The opening keynote was unconventional: rather than have a single distinguished speaker, they had seven people give "Flash Talks," with twenty slides, fifteen seconds per slide, all on the theme of broadening participation. It was kind of fun, but if you follow broadening participation at all, then you likely knew everything they had to say. The nice thing about a Flash Talk though is that even if you don't care for the content or speaker, you don't have to wait long for the next one. I've still never done one, but it sounds like a good design challenge. I do wonder why they didn't do a proper pechakucha.
One of the presenters was Jan Cuny who spoke about the NSF's CS10K program, which seeks to get 10,000 qualified high school computer science teachers by 2015. Two things she mentioned interested me: that high school was where intervention dropped off, and that there was a plan. This inspired me to ask a question about the role of K-8 in the plan: if a diverse group of students didn't consider computing as a career, who would fill the high school classes? Her response was that the NSF is currently focused on high school precisely because the culture of AP courses provides a hook: there's a place for an intervention to live where, once established, it is not as likely to be a victim of cutbacks in the way that a purely elective computer science course might. She (or another respondent, I don't remember) also mentioned that the K-8 interventions are primarily about computing in a context as opposed to Computer Science as a distinct field. This makes sense, since few K-8 schools have a CS teacher but they all have to do math, science, English, etc. It's true that we will lose inspired K-8 students if they have no where to go, and I will be interested to track this project as it goes on. I'm sure future SIGCSE meetings will report on it, if nothing else.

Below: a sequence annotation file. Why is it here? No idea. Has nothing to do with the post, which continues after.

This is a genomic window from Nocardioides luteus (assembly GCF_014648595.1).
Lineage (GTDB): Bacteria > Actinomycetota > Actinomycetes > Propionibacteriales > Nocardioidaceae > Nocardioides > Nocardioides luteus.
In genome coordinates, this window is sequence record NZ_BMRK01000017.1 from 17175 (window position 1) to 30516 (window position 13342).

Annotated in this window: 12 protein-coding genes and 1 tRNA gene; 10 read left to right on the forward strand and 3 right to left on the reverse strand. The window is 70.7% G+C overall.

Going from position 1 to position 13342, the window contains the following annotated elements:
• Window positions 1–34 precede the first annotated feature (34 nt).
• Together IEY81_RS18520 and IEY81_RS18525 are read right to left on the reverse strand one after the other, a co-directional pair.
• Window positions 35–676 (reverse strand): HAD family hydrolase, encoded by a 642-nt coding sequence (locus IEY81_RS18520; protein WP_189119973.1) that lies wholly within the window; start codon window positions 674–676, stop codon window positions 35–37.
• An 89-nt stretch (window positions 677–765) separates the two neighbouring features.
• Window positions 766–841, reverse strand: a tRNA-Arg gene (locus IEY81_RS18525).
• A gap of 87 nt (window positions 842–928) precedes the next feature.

I went to several paper presentations, and while they were interesting, I don't have much specific to share from them. While the SIGCSE community has moved toward a more rigorous research model, there is still a lot of stuff that gets published that strikes me as immature work. I think a good path to raising the overall level of quality would be to accept fewer, high-quality works, and have more attendees in the room seeing what good work looks like. Right now, with four or five concurrent paper sessions, attendees are spread around and subjected to a mix of excellent, good, and fair work; a novice in the field would not be adequately prepared to tell the difference.
Particularly troublesome to me—and I've mentioned this in my other conference reports, so you know it's coming—is the low quality of the presentations themselves. Every presentation had bullet points on slides with lots of text. Several had unreadable visuals, either due to poor design or poor scaling. Yet, these presenters are all Computer Science teachers who ostensibly study education: why are their presentations so poorly designed? The most ironic one was the presenter who pointed out that people say undergraduates don't know how to design programs, and that undergraduates don't know how to design algorithms, ... then he proceeded to demonstrate that he didn't know how to design a presentation.